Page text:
St. Paul, Minnesota — A sixth grade student in Minnesota that was barred from sharing pro-life literature with her classmates earlier this year has filed a federal lawsuit against her school with the help of her father and a prominent Christian legal organization.
In February of this year, Annie Zinos distributed fliers regarding the issue of abortion to her classmates during lunchtime. One of the fliers read, “Save the baby humans. Stop abortion.” Several of her friends joined her in passing out the materials to interested peers.
However, after some of the students complained and asserted that the flyers were “offensive,” Annie and her friends were called into Director Miranda Morton’s office. Morton then advised the students that they could not distribute the literature at any time on school property, including instances when another classmate personally requests a copy.
Annie’s father, Nick, a Catholic book retailer, then emailed Morton to express concern.
“[B]eing called into the office before her peers without having done any wrong, and then being told in [the director’s] office that they could no longer do what they had been doing, was unfair and perhaps a humiliating experience for my daughter and for the others involved,” he wrote.
Morton forwarded Zinos’ correspondence to Executive Director Brian Bloomfield, who responded by contending that the topic of abortion was not age appropriate for middle school students. He advised that the school has a right to censor literature that it deems contrary to its mission.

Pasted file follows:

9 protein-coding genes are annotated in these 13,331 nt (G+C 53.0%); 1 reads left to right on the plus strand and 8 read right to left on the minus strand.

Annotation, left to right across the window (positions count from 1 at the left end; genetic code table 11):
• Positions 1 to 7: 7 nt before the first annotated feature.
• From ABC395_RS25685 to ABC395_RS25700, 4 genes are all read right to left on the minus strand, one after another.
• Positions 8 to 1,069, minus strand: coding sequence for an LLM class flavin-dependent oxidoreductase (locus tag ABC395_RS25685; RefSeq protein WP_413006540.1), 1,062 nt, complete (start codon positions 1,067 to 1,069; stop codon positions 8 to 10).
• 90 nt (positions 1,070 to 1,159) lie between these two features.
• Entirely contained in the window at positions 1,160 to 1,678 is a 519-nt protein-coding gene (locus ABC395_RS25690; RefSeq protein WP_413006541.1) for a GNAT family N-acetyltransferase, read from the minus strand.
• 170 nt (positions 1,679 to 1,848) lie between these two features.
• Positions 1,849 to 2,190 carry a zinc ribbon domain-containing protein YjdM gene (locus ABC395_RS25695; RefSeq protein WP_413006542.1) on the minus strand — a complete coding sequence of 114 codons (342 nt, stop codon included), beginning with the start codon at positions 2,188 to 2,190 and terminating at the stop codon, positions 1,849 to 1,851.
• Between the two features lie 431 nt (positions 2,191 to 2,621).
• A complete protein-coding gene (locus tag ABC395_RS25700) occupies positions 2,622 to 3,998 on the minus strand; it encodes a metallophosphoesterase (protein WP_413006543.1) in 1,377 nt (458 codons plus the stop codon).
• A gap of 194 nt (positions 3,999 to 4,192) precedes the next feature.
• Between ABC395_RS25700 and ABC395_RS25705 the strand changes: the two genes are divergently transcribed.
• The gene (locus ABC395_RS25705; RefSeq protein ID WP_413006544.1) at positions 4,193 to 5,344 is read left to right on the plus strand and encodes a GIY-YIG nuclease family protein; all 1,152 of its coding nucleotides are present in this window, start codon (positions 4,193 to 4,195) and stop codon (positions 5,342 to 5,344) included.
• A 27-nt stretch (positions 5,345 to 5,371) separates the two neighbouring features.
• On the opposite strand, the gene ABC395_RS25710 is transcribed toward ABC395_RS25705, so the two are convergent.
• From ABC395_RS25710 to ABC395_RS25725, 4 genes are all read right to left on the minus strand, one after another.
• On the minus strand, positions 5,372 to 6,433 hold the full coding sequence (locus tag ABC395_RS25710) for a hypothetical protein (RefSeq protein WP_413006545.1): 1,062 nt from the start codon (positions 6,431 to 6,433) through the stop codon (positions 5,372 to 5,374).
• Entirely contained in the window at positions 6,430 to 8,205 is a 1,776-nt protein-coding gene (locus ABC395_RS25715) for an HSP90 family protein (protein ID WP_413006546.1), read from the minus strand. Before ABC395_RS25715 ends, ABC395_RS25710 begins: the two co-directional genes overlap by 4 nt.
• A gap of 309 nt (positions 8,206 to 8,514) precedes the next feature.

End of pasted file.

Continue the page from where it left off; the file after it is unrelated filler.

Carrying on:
“[T]he school has parameters in place for political, religious, and controversial speech for students in the School of Rhetoric (high school) only, put in place last year [due] to parent concerns about younger students being exposed to such ideas and the goals of the classical trivium,” he explained.
“The school has a right to censor students without violating their free speech,” Bloomfield continued. “The conversation that Mrs. Morton had with students this week supports the school’s legal right to censor certain types of speech as well as school policy which dictates that such political activism is limited to students in the School of Rhetoric only.”
He advised Zinos that Annie will have to wait until she enters high school to distribute literature pertaining to the issue of abortion.
“At school, our focus is learning,” Bloomfield asserted. “If your daughter wishes to form an official extracurricular club about the pro-life movement when she is a freshman, Nova will fully support that endeavor (just as we had a pro-life club last year).”
As Annie desires to gain the right to freely share literature on the premises surrounding topics that are of importance to her and her peers, the Christian legal organization Alliance Defending Freedom (ADF) filed a lawsuit Thursday on her behalf.
“Public schools should encourage, not shut down, the free exchange of ideas,” stated ADF attorney Matt Sharp. “The law on this is extremely clear: free speech cannot be censored simply because it expresses a certain viewpoint that administrators don’t favor. The First Amendment protects freedom of speech for all students, regardless of their religious or political beliefs.”
The lawsuit notes that other students have been permitted to distribute literature during non-instructional time, and have not been censored. The current school policy requires prior approval before any distribution is allowed to take place.
“Students should not need a permission slip every time they wish to express their views on current events of the day,” concurred ADF attorney Jeremy Tedesco. “We hope that Nova Classical Academy will revise its policy so that its students can exercise their constitutionally protected freedoms.”